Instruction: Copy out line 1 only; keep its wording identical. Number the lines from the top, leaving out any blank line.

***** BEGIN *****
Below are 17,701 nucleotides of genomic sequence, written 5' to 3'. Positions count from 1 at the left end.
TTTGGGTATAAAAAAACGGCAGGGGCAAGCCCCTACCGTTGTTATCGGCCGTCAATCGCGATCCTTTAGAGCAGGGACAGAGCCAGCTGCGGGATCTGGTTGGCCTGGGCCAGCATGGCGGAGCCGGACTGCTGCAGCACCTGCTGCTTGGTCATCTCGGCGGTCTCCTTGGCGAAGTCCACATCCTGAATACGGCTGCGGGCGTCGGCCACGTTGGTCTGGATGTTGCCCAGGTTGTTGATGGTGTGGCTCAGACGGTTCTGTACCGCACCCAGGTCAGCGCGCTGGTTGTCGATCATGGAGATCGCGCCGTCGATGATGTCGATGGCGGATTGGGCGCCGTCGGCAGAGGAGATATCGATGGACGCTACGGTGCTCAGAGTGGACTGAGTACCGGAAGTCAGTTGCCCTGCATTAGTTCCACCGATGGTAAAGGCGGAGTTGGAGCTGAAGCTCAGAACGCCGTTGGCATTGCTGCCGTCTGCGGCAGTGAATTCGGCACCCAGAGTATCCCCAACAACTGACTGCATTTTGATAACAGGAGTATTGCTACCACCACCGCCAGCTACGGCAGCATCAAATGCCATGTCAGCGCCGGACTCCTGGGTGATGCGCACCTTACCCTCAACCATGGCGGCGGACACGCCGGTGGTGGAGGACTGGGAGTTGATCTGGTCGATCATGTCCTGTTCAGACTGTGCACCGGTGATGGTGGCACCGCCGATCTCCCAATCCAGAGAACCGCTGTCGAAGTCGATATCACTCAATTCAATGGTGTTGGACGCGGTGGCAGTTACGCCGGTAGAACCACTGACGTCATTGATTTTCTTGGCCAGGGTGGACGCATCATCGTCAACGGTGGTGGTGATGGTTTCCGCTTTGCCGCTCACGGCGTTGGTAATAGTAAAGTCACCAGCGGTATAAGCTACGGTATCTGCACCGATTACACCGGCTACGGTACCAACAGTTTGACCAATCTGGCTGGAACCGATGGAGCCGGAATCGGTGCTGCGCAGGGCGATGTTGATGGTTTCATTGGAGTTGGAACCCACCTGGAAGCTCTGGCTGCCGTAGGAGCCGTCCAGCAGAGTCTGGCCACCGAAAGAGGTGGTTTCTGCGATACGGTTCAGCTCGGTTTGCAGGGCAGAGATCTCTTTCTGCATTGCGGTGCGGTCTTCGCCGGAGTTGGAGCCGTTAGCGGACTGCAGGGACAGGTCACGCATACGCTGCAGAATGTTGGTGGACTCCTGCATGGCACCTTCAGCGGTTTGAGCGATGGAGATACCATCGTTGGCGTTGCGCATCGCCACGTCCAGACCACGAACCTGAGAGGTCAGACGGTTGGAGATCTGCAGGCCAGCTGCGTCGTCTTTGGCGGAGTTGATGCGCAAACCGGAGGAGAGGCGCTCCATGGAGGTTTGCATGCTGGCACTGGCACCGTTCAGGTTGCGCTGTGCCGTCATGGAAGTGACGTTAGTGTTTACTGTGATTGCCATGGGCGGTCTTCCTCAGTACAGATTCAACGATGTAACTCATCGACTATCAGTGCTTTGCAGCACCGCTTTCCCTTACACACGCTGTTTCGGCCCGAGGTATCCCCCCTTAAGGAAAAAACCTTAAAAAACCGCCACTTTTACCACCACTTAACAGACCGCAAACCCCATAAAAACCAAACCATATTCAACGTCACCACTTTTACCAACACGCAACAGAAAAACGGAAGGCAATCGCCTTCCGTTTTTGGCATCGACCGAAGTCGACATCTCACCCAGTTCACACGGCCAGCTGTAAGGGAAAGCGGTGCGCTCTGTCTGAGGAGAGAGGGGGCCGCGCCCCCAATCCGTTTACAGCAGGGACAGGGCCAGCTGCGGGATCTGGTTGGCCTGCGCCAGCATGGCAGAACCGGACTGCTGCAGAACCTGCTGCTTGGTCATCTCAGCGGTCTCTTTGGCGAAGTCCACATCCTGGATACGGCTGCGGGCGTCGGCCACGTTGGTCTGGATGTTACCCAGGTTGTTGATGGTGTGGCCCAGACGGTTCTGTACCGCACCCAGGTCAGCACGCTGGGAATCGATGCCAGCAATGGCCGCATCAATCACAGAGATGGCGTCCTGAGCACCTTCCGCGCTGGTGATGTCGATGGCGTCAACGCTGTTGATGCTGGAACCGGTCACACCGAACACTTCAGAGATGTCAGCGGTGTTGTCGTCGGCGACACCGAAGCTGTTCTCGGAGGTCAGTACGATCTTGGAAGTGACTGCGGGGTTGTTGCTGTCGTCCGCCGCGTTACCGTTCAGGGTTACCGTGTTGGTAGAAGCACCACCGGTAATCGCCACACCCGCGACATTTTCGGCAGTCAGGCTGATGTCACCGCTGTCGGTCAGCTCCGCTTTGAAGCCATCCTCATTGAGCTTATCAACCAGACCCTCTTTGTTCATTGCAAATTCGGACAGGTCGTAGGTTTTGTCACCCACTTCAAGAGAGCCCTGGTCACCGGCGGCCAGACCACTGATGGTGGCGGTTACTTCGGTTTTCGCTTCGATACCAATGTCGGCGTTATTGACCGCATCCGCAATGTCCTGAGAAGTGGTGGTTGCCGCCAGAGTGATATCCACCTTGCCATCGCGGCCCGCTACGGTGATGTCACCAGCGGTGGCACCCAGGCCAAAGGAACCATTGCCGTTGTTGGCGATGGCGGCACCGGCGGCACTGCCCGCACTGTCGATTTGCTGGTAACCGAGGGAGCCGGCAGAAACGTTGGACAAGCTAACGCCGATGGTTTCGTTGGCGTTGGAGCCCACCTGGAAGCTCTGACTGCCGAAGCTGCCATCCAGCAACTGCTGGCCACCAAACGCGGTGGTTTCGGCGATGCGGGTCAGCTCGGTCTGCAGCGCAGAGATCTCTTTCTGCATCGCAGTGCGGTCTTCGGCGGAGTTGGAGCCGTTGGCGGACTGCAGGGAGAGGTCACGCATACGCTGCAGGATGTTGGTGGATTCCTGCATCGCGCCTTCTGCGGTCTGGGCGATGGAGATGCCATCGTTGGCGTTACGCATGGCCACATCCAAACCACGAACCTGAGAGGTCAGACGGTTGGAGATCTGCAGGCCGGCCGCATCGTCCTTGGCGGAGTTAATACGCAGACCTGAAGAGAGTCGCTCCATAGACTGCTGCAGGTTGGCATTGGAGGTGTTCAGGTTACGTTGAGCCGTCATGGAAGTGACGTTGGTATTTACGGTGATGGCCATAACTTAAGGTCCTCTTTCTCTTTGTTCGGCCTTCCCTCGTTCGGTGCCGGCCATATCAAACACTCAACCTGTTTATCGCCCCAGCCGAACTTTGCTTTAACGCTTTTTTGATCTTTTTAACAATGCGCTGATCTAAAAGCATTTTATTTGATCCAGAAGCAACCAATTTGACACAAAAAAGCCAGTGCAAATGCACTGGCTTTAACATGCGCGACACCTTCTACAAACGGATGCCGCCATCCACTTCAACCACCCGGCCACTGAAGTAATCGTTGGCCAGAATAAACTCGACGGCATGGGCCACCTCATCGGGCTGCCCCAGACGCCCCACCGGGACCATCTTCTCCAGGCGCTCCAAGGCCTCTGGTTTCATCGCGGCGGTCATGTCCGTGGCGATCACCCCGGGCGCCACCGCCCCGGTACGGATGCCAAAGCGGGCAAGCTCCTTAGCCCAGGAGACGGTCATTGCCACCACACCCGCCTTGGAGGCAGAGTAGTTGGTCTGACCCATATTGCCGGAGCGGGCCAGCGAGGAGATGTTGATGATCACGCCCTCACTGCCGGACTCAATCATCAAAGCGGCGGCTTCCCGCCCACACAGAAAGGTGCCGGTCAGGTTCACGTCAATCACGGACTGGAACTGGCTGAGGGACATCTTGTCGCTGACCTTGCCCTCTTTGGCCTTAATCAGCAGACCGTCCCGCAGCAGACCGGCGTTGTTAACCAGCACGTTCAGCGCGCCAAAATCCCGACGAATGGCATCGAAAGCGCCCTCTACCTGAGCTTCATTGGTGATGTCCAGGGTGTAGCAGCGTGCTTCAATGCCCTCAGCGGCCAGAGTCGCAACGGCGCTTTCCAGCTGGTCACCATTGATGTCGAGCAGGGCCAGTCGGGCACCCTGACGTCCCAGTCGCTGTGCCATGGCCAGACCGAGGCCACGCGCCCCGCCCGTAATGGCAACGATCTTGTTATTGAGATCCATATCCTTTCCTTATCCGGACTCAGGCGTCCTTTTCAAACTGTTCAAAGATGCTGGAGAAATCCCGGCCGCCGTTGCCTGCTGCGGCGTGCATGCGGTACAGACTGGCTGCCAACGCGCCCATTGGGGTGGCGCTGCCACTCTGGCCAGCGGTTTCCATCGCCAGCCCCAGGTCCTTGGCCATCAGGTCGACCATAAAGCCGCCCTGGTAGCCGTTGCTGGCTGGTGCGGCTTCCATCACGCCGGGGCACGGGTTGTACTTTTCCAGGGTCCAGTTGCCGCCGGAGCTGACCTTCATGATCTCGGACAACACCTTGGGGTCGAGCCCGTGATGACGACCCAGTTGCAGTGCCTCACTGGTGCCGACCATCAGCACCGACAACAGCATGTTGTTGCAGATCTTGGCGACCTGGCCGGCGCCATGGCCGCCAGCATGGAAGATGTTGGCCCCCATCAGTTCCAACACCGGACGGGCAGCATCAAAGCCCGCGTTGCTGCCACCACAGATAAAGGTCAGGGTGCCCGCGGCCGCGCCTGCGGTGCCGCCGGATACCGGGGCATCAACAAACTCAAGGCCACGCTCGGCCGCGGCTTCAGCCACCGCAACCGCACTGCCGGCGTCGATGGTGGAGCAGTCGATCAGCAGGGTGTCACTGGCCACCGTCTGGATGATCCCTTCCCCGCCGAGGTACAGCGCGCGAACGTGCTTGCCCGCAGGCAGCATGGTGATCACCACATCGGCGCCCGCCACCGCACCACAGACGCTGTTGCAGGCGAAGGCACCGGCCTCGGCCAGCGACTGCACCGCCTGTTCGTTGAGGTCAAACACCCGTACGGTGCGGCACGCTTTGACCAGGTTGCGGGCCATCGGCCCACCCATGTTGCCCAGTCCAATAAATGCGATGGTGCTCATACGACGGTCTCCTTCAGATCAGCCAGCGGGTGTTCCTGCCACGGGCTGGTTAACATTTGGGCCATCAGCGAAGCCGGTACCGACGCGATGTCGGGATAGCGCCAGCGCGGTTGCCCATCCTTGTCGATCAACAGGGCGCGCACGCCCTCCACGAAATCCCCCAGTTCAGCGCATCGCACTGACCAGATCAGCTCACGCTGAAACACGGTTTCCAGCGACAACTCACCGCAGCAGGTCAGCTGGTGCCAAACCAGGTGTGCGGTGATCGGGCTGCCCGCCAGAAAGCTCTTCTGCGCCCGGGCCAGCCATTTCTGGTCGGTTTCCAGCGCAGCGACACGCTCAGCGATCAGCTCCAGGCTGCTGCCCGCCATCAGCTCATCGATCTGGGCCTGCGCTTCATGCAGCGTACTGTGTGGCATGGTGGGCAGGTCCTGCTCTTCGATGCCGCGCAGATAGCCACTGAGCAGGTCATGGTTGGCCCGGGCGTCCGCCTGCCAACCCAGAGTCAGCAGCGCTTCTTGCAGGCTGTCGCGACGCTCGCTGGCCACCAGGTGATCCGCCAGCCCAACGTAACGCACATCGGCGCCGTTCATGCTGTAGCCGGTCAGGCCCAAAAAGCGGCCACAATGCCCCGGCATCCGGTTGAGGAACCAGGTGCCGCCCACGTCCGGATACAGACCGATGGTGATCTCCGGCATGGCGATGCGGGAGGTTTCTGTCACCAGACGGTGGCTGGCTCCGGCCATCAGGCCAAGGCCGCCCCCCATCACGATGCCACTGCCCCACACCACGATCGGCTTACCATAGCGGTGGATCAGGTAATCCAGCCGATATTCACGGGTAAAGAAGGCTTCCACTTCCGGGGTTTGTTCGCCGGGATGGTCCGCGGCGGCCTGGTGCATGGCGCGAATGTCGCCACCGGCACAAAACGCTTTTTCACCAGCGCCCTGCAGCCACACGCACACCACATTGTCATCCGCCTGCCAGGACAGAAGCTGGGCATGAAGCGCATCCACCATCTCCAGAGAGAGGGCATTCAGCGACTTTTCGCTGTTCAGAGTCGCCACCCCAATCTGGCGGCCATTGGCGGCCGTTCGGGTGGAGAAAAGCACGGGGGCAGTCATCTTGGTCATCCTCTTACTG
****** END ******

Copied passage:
Below are 17,701 nucleotides of genomic sequence, written 5' to 3'. Positions count from 1 at the left end.